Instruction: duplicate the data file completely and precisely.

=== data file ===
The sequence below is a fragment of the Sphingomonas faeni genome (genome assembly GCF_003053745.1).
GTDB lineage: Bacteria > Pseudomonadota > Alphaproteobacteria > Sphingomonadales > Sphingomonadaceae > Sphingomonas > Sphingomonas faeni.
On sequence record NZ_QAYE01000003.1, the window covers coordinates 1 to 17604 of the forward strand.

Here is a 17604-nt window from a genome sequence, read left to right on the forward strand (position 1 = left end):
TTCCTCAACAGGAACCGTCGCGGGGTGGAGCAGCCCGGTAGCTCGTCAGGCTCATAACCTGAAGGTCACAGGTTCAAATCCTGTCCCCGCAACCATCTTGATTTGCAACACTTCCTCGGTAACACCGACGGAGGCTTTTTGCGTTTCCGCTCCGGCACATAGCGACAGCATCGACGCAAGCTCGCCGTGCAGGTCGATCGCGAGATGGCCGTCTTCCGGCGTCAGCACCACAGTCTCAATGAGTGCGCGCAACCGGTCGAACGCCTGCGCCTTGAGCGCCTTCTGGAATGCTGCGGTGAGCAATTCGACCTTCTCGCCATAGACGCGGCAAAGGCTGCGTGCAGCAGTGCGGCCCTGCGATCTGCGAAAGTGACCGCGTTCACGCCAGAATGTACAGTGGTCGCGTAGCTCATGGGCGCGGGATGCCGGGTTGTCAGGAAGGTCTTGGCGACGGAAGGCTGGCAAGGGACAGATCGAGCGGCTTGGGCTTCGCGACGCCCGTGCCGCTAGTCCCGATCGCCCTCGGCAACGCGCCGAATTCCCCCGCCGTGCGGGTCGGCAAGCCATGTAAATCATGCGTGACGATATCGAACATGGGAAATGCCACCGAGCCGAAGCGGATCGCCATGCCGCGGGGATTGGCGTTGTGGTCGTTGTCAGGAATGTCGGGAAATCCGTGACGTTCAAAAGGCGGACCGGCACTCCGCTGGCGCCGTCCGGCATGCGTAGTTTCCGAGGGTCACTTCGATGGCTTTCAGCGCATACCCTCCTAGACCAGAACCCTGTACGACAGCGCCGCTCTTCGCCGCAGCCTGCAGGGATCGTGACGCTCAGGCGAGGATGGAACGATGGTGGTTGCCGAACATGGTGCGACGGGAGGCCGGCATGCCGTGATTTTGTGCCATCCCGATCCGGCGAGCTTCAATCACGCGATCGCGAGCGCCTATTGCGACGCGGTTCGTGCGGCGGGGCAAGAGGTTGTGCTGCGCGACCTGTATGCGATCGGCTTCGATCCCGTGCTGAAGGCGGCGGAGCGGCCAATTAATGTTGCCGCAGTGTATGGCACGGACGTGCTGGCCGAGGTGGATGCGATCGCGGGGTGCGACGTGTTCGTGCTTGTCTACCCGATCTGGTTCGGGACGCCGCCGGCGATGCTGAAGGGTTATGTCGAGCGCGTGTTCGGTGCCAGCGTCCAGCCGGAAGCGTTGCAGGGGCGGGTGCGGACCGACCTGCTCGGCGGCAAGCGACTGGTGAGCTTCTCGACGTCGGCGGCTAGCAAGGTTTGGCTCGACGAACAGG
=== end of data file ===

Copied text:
The sequence below is a fragment of the Sphingomonas faeni genome (genome assembly GCF_003053745.1).
GTDB lineage: Bacteria > Pseudomonadota > Alphaproteobacteria > Sphingomonadales > Sphingomonadaceae > Sphingomonas > Sphingomonas faeni.
On sequence record NZ_QAYE01000003.1, the window covers coordinates 1 to 17604 of the forward strand.

Here is a 17604-nt window from a genome sequence, read left to right on the forward strand (position 1 = left end):
TTCCTCAACAGGAACCGTCGCGGGGTGGAGCAGCCCGGTAGCTCGTCAGGCTCATAACCTGAAGGTCACAGGTTCAAATCCTGTCCCCGCAACCATCTTGATTTGCAACACTTCCTCGGTAACACCGACGGAGGCTTTTTGCGTTTCCGCTCCGGCACATAGCGACAGCATCGACGCAAGCTCGCCGTGCAGGTCGATCGCGAGATGGCCGTCTTCCGGCGTCAGCACCACAGTCTCAATGAGTGCGCGCAACCGGTCGAACGCCTGCGCCTTGAGCGCCTTCTGGAATGCTGCGGTGAGCAATTCGACCTTCTCGCCATAGACGCGGCAAAGGCTGCGTGCAGCAGTGCGGCCCTGCGATCTGCGAAAGTGACCGCGTTCACGCCAGAATGTACAGTGGTCGCGTAGCTCATGGGCGCGGGATGCCGGGTTGTCAGGAAGGTCTTGGCGACGGAAGGCTGGCAAGGGACAGATCGAGCGGCTTGGGCTTCGCGACGCCCGTGCCGCTAGTCCCGATCGCCCTCGGCAACGCGCCGAATTCCCCCGCCGTGCGGGTCGGCAAGCCATGTAAATCATGCGTGACGATATCGAACATGGGAAATGCCACCGAGCCGAAGCGGATCGCCATGCCGCGGGGATTGGCGTTGTGGTCGTTGTCAGGAATGTCGGGAAATCCGTGACGTTCAAAAGGCGGACCGGCACTCCGCTGGCGCCGTCCGGCATGCGTAGTTTCCGAGGGTCACTTCGATGGCTTTCAGCGCATACCCTCCTAGACCAGAACCCTGTACGACAGCGCCGCTCTTCGCCGCAGCCTGCAGGGATCGTGACGCTCAGGCGAGGATGGAACGATGGTGGTTGCCGAACATGGTGCGACGGGAGGCCGGCATGCCGTGATTTTGTGCCATCCCGATCCGGCGAGCTTCAATCACGCGATCGCGAGCGCCTATTGCGACGCGGTTCGTGCGGCGGGGCAAGAGGTTGTGCTGCGCGACCTGTATGCGATCGGCTTCGATCCCGTGCTGAAGGCGGCGGAGCGGCCAATTAATGTTGCCGCAGTGTATGGCACGGACGTGCTGGCCGAGGTGGATGCGATCGCGGGGTGCGACGTGTTCGTGCTTGTCTACCCGATCTGGTTCGGGACGCCGCCGGCGATGCTGAAGGGTTATGTCGAGCGCGTGTTCGGTGCCAGCGTCCAGCCGGAAGCGTTGCAGGGGCGGGTGCGGACCGACCTGCTCGGCGGCAAGCGACTGGTGAGCTTCTCGACGTCGGCGGCTAGCAAGGTTTGGCTCGACGAACAGG